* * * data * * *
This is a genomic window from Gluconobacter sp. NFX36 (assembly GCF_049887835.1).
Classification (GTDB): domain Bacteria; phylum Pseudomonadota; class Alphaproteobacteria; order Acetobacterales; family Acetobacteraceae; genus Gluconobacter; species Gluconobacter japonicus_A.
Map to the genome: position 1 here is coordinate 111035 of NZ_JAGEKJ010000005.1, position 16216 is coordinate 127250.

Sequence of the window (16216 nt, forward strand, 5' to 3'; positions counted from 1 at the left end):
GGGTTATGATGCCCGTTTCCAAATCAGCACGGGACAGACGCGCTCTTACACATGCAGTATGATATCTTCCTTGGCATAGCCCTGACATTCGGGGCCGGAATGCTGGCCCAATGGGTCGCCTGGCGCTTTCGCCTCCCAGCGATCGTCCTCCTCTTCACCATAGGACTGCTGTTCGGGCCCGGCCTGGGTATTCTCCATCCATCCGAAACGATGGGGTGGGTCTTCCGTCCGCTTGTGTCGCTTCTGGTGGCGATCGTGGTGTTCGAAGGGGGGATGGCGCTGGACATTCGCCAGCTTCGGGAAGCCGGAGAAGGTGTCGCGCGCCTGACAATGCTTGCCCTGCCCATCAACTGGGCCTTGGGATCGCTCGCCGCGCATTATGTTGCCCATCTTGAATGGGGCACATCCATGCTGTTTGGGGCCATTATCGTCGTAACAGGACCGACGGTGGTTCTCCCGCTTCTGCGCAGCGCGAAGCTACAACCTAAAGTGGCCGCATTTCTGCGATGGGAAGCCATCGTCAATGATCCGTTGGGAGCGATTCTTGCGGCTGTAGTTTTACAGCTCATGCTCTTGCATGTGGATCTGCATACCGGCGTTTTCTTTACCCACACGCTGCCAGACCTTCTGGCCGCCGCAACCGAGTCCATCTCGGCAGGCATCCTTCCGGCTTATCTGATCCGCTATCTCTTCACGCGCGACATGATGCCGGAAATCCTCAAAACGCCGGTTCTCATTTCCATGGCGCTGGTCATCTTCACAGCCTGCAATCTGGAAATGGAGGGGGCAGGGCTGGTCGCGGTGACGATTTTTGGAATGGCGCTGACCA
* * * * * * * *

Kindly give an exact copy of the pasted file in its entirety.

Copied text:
This is a genomic window from Gluconobacter sp. NFX36 (assembly GCF_049887835.1).
Classification (GTDB): domain Bacteria; phylum Pseudomonadota; class Alphaproteobacteria; order Acetobacterales; family Acetobacteraceae; genus Gluconobacter; species Gluconobacter japonicus_A.
Map to the genome: position 1 here is coordinate 111035 of NZ_JAGEKJ010000005.1, position 16216 is coordinate 127250.

Sequence of the window (16216 nt, forward strand, 5' to 3'; positions counted from 1 at the left end):
GGGTTATGATGCCCGTTTCCAAATCAGCACGGGACAGACGCGCTCTTACACATGCAGTATGATATCTTCCTTGGCATAGCCCTGACATTCGGGGCCGGAATGCTGGCCCAATGGGTCGCCTGGCGCTTTCGCCTCCCAGCGATCGTCCTCCTCTTCACCATAGGACTGCTGTTCGGGCCCGGCCTGGGTATTCTCCATCCATCCGAAACGATGGGGTGGGTCTTCCGTCCGCTTGTGTCGCTTCTGGTGGCGATCGTGGTGTTCGAAGGGGGGATGGCGCTGGACATTCGCCAGCTTCGGGAAGCCGGAGAAGGTGTCGCGCGCCTGACAATGCTTGCCCTGCCCATCAACTGGGCCTTGGGATCGCTCGCCGCGCATTATGTTGCCCATCTTGAATGGGGCACATCCATGCTGTTTGGGGCCATTATCGTCGTAACAGGACCGACGGTGGTTCTCCCGCTTCTGCGCAGCGCGAAGCTACAACCTAAAGTGGCCGCATTTCTGCGATGGGAAGCCATCGTCAATGATCCGTTGGGAGCGATTCTTGCGGCTGTAGTTTTACAGCTCATGCTCTTGCATGTGGATCTGCATACCGGCGTTTTCTTTACCCACACGCTGCCAGACCTTCTGGCCGCCGCAACCGAGTCCATCTCGGCAGGCATCCTTCCGGCTTATCTGATCCGCTATCTCTTCACGCGCGACATGATGCCGGAAATCCTCAAAACGCCGGTTCTCATTTCCATGGCGCTGGTCATCTTCACAGCCTGCAATCTGGAAATGGAGGGGGCAGGGCTGGTCGCGGTGACGATTTTTGGAATGGCGCTGACCA